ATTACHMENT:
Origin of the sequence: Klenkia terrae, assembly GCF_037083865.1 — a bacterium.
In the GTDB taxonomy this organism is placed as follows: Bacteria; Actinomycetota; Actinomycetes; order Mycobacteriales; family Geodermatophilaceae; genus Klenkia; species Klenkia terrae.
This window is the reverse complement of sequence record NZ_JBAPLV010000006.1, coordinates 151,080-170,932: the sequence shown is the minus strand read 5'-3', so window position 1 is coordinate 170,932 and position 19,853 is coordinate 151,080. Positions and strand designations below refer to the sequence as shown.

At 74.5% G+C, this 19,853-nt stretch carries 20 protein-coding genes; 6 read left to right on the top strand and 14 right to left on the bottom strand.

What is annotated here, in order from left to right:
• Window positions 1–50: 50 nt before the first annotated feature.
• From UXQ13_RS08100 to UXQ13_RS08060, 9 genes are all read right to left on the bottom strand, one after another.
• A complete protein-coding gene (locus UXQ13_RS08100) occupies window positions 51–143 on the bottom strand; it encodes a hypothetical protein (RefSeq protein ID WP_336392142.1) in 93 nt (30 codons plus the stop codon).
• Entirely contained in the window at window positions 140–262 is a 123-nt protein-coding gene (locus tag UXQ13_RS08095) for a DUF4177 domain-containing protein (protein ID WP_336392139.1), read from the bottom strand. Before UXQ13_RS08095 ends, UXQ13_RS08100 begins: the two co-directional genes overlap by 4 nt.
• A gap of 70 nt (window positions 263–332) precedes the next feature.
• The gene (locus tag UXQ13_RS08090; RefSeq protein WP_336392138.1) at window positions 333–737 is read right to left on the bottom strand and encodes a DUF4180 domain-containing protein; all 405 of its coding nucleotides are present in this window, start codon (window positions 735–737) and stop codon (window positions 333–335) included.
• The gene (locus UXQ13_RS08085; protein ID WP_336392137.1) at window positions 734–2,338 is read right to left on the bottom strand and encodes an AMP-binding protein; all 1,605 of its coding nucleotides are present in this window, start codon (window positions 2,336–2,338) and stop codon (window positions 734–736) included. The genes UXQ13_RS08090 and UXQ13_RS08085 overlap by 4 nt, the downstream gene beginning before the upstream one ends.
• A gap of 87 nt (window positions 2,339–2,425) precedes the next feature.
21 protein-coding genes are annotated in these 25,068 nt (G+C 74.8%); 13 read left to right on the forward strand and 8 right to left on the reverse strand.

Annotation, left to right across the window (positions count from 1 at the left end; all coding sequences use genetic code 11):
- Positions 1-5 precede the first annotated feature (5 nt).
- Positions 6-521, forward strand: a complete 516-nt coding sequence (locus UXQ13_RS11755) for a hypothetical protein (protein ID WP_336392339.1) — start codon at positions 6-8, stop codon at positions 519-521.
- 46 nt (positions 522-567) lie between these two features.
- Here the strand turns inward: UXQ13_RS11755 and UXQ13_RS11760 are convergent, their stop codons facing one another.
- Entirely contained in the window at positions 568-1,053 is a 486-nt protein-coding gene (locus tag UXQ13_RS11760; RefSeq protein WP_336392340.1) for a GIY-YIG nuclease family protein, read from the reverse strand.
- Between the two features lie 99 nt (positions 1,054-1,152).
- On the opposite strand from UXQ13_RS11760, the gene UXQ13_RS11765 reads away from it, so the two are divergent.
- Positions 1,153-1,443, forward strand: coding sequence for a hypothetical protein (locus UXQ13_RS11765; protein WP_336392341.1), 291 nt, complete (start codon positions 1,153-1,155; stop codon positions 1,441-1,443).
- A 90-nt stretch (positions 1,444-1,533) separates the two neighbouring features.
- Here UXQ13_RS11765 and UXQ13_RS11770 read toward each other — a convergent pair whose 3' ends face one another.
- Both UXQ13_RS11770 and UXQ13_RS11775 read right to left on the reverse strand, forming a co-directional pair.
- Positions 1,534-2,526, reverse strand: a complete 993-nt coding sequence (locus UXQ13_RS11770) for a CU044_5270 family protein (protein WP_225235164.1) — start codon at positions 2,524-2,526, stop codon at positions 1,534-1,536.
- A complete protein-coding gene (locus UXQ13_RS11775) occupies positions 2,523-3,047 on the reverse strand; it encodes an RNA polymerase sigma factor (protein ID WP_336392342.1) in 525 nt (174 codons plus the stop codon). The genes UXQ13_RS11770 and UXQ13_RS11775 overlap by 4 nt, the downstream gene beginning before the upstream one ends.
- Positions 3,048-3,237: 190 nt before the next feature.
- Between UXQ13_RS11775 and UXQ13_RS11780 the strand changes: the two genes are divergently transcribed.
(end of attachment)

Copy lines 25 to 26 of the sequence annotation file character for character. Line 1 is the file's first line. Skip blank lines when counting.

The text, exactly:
- Here UXQ13_RS11765 and UXQ13_RS11770 read toward each other — a convergent pair whose 3' ends face one another.
- Both UXQ13_RS11770 and UXQ13_RS11775 read right to left on the reverse strand, forming a co-directional pair.